We’ve all heard readers say, “Oh, I just skip the descriptions of where they are so I can get to what happens." Perhaps this is why setting is sometimes a less-discussed aspect of the novel than, say, plot, character, or theme, but it is certainly not less than these. Perhaps we assume place is static, uninteresting even, or that a story might be set elsewhere—anywhere—if the author just described it adequately and because, well, it’s just a story, isn’t it?
This idea bears examination. What about the Mexico City, the bar in Amsterdam where Clemence confesses in Camus’ The Fall? Or the distraught landscapes of Faulkner’s novels? Joyce’s labyrinthine Dublin? Miss Havisham’s decaying mansion? The chiaroscuro of Genesis 1? I believe that setting is about culture, the culture out of which the story arises and that it is fundamental to storytelling.
In Suspended Sentences, Patrick Modiano entangles us in stories within stories, minds within minds. Here, his narrator imagines how Paris might have looked to a young Colette when she first arrived at the Gare du Lyon on a similar day but in a time quite different from the one in Modiano's story:
…Wind from the Atlantic shakes the tree branches and turns umbrellas inside out. Pedestrians huddle in doorways. You can hear the seagulls crying. Sunlight glistens on wet sidewalks near the Quai d’Austerlitz and on the walls around the Jardin des Plantes… (p. 12-13, Yale University Press, 2014)
Perhaps Colette saw the same Paris Caillebotte saw, but Modiano’s description suggests that she felt the cold and the damp more keenly than Caillebotte’s well-heeled pedestrians. The specificity of Modiano’s passage brings to mind Orhan Pamuk’s Istanbul: Memories and the City and the combination of nostalgia, melancholy and loss — hüzün — that is particular to the culture of Istanbul and to Pamuk’s writing:
This waterway [the Bosphorous]…is not to be confused with the canals of Amsterdam or Venice or the rivers that divide Paris and Rome in two: Strong currents run through the Bosphorus, its surface is always ruffled by wind and waves, and its waters are deep and dark…if you are following the itinerary of a city ferry, you will see apartment buildings and yachts, old ladies watching you from balconies as they sip their tea, the pergolas of coffeehouses perched by landings, children in their underwear entering the sea just where the sewers empty into it and sunning themselves on the concrete, men fishing from the banks, people lazing on their yachts, schoolchildren emptying out of school and walking along the shore…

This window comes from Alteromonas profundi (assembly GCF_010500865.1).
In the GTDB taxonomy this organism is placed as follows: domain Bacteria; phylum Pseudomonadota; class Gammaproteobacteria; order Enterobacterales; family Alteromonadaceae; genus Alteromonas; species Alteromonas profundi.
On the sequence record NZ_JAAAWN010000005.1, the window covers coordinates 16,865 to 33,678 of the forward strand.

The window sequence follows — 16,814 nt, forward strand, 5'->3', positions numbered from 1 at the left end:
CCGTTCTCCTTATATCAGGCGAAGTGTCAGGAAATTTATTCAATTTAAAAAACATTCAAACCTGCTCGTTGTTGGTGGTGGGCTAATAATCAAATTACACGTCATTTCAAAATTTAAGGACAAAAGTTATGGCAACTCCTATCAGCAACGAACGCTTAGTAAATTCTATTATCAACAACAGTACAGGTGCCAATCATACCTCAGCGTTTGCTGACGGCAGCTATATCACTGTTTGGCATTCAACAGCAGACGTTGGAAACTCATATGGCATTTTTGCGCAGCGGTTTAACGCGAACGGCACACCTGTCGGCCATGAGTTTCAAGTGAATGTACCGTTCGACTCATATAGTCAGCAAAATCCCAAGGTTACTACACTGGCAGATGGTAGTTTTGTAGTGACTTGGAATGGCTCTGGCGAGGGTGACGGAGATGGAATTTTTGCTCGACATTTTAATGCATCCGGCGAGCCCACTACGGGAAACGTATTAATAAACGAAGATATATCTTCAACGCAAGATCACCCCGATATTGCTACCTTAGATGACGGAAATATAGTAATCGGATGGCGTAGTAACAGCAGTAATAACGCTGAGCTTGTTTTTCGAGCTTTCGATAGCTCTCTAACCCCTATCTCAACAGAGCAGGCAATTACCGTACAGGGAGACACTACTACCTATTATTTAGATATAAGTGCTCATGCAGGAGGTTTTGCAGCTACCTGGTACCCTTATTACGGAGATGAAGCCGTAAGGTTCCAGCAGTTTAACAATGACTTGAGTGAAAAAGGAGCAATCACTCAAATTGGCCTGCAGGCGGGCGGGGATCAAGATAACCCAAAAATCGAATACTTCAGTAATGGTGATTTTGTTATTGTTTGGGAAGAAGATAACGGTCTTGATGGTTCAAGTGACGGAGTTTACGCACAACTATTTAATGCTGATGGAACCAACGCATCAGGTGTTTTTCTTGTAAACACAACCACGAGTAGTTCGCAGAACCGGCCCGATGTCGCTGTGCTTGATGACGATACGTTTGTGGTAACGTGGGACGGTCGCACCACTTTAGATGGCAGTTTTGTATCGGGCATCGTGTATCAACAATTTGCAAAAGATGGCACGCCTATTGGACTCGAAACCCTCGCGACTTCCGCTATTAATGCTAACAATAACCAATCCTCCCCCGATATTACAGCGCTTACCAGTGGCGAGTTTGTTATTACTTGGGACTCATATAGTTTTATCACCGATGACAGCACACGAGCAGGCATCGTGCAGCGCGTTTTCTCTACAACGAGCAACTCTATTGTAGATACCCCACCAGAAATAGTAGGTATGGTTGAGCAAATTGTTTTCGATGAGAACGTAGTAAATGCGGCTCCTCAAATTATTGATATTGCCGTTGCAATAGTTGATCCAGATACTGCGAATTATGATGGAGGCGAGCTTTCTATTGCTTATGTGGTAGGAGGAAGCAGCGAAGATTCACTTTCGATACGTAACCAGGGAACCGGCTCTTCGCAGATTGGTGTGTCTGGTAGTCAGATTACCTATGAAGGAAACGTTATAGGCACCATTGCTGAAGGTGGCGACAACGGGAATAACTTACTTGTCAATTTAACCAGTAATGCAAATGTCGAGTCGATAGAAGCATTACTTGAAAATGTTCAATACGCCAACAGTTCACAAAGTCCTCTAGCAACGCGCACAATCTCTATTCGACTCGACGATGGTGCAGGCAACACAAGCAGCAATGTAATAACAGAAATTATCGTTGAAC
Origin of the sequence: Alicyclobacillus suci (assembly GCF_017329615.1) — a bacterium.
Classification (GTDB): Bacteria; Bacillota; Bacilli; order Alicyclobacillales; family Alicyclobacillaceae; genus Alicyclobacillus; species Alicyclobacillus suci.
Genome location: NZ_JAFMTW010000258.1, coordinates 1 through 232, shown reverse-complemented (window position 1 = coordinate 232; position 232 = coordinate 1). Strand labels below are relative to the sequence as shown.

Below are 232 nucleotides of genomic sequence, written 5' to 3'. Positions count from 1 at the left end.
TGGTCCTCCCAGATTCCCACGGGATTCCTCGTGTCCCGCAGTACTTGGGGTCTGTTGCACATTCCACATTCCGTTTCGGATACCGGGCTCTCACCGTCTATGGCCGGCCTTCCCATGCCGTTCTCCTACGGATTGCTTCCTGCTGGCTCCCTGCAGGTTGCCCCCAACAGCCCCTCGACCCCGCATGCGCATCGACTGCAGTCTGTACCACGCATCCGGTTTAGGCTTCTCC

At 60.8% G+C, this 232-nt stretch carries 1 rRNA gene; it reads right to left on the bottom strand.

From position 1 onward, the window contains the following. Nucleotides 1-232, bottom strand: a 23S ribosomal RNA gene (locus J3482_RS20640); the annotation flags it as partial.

…and so on with bus windows, cats, walled villas and gardens, alleyways, mosques, slums, high rises, “an ever-mutating mirage” of neighborhoods. (p. 51-52, Alfred A. Knopf, 2004) After reading Pamuk’s description, I put the Bosphorus and that ferry ride on my bucket list! Few places, however, evoke as much rapture as D. H. Lawrence’s when upon leaving Taormina he looks up at Mt. Etna:
…and then oh regal evening-star, hung westward flaring over the jagged dark precipices of tall Sicily: then Etna, that wicked witch, resting her thick white snow under heaven, and slowly, slowly rolling her orange-coloured smoke... (Sea and Sardinia, Penguin Books, 1921, p.7).
By skipping descriptions of setting, we forego place and risk missing the culture of the story. If we say that the story could be anywhere, then we may well be saying that it’s attached to no culture, no milieu, no time, no place. If a story could take place anywhere, it doesn’t mean that it’s universal. Rather, it means that the writer hasn’t considered the significance of culture and has likely written a story that is either outside of human experience or so generic as to be irrelevant to it. As a writer, my own experience has been that setting is so essential to story that attempts to change it cause the story to disintegrate.